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System Builder Marathon, March 2012: System Value Compared

Benchmark Results: 3DMark And PCMark

3DMark helps quantify the performance of many different variables, including a system's CPU. The $2600 machine’s hexa-core processor establishes a significant advantage at the benchmark’s Entry preset. The $1300 PC’s big graphics card steps up its game at the Extreme preset. And the $650 machine struggles to keep up using lower-cost parts.

PCMark’s overall score is tremendously drive-dependent, slamming the $650 build for its use of a mechanical disk. The $2600 PC also looks somewhat bad at its default settings, but only because we were still using Intel's RSTe driver in that out-of-the-box configuration.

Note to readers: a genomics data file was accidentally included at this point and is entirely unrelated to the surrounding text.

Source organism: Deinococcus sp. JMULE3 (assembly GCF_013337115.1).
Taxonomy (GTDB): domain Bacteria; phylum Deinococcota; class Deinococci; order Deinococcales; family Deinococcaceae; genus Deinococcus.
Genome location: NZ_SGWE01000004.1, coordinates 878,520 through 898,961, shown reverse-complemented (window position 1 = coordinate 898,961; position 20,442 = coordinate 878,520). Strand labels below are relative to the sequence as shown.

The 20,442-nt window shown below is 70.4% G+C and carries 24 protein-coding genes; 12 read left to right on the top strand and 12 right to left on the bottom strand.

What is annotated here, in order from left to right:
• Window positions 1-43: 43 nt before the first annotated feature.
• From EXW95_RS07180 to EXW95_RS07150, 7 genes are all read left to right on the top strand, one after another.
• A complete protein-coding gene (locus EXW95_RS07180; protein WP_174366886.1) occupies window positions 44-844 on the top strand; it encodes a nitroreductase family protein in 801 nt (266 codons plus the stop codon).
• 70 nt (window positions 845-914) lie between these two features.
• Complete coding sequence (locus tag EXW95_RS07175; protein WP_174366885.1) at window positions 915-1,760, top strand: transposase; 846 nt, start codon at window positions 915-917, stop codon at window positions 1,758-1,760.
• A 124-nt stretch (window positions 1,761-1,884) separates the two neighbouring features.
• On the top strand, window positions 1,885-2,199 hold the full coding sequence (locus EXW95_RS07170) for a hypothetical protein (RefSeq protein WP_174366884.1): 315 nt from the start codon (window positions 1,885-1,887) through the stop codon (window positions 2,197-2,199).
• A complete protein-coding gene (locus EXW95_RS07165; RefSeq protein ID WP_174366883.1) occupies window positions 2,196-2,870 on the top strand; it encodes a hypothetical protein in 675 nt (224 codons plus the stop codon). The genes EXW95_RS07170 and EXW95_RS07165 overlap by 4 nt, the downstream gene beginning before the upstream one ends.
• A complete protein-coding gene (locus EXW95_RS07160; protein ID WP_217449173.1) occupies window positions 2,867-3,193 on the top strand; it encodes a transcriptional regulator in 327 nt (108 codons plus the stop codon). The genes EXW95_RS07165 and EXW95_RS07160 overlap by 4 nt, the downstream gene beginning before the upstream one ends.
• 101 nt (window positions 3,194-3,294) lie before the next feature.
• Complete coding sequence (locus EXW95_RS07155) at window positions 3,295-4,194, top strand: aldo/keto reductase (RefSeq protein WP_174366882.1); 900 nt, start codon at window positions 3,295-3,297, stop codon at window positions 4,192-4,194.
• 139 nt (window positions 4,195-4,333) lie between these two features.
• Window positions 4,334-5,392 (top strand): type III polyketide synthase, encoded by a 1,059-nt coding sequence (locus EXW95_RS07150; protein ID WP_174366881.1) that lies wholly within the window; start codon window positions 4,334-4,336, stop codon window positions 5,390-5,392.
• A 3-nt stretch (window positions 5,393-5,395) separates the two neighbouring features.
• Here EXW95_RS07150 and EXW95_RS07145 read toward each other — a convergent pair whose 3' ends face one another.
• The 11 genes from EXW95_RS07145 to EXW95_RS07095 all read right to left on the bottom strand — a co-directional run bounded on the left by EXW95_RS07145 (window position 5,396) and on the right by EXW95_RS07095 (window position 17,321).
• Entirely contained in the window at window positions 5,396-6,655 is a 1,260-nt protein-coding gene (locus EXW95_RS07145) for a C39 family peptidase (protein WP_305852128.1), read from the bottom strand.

Reverting to Windows' AHCI storage driver gives the overclocked $2600 PC a second boost, though it never gets close to performing twice as fast as the $1300 machine.

A breakdown of a few PCMark tests helps demonstrate how well an SSD can perform. We also see where Intel's data integrity-oriented enterprise driver hampers performance, and how far mechanical hard drives trail behind. Because these tests approximate the loads we run on a frequent basis, they are also used in the hard drive rating of our average performance chart.

Thomas Soderstrom
Thomas Soderstrom is a Senior Staff Editor at Tom's Hardware US. He tests and reviews cases, cooling, memory and motherboards.